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Keeping the cold away

Precautions needed when facing arctic windchill

January 7, 2014
Jim Krajewski (jkrajewski@freemanjournal.net) , The Daily Freeman Journal

The cold of winter is out in full force in Hamilton County as an arctic air mass continues to create subzero temperatures and strong wind chills.

A wind chill advisory from the National Weather Service is expected to remain in effect until noon today. While this surge of extreme cold may pass soon, the winter season is here to stay. With that in mind, local officials say it's important to prepare when facing extreme colds.

Hamilton County Public Health Director Shelby Kroona said the most important thing for people to understand is how quickly their skin can be damaged by frostbite.

"When it's this cold, it's less than five minutes," Kroona said. "Five minutes might sound like a long time, but it really isn't."

The signs of frostbite include the loss of feeling and white or pale appearance of extremities. Kroona said a common form of warming up in the cold by rubbing ones hands together can lead to tissue damage in the cold. She said those in the cold should cover their hands or put them under their armpits to heat them up.

Kroona also said people should think about how they can limit their time in the cold, such as starting their car and going back inside while it warms up. Cars should also contain blankets and an emergency kit. Travel is also safer during the daylight hours, Kroona said.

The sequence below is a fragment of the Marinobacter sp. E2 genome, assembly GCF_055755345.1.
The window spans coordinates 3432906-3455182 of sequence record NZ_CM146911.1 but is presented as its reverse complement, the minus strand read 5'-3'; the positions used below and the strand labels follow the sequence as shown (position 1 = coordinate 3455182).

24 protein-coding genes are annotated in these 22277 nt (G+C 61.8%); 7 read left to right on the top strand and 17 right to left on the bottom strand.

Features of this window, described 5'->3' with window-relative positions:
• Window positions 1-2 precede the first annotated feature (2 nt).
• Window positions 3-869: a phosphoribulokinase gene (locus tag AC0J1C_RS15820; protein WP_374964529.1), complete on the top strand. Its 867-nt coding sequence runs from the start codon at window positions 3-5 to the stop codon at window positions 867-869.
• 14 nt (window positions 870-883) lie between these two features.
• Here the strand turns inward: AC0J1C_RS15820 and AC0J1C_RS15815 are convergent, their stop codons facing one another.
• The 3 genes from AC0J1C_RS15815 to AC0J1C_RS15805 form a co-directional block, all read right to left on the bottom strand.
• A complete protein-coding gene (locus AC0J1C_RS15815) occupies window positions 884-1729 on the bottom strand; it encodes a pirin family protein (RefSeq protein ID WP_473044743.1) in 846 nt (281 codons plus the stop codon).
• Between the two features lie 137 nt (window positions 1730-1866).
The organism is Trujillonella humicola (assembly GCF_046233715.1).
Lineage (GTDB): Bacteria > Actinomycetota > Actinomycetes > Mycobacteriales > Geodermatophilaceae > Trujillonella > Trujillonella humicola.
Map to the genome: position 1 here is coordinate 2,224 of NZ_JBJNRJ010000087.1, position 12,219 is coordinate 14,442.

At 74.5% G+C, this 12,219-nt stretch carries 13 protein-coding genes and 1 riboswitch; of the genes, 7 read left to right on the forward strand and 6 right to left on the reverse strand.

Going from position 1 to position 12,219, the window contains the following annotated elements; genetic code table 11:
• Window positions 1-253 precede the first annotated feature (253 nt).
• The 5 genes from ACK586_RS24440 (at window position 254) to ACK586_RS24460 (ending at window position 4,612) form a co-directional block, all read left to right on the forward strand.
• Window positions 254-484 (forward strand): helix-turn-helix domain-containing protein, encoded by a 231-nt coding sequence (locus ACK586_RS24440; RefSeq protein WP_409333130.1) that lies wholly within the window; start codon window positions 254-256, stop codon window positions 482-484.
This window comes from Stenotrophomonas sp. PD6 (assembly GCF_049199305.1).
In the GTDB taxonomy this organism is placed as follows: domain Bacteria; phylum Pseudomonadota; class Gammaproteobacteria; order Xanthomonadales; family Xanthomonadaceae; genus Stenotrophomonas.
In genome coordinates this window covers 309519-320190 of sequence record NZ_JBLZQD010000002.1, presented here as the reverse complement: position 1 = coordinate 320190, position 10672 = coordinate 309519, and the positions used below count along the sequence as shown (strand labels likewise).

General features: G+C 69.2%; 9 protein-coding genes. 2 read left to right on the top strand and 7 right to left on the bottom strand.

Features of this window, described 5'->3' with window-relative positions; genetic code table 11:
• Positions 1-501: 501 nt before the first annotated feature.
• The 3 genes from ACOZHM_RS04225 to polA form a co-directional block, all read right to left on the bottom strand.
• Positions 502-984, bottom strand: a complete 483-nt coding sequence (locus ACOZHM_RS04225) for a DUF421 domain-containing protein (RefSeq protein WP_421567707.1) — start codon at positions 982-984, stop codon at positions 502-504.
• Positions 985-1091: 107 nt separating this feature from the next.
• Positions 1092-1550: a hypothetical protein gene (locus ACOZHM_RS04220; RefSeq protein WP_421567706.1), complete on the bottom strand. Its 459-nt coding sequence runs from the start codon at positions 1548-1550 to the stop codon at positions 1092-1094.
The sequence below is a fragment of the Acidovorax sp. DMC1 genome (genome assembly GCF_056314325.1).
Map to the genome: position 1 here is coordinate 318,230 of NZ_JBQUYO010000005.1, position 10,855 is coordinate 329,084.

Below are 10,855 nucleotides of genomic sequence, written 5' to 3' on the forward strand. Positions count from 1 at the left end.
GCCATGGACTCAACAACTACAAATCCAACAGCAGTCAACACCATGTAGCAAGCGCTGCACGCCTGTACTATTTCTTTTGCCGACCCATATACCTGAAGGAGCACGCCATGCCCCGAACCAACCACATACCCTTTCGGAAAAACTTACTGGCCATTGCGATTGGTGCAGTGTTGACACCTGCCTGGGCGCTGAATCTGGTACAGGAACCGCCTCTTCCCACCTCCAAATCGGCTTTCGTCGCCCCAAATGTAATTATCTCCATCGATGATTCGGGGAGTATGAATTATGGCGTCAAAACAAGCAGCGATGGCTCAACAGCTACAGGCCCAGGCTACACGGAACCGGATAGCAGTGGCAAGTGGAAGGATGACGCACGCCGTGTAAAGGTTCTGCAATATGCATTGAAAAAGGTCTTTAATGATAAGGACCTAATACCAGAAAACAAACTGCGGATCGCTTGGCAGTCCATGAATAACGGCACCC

Pets should also be considered during the cold. Kroona said the same precautions people take should apply to pets as well. Limiting their time outside to just a couple minutes at a time and cover their paws.

Webster City Police Chief Brian Hughes said the department does file charges against dog owners in certain cases related to leaving them outside for extended periods in the cold.

"I can't think of any excuse for that," Hughes said.

Hughes also said that the elderly are more at risk in the cold. He asked that neighbors of the elderly help them with outdoor tasks such as shoveling snow or unloading groceries to help out in the community.

Those who go out and run in the cold should also have a cell phone in case they are injured while working out, Hughes said.

 
 

 

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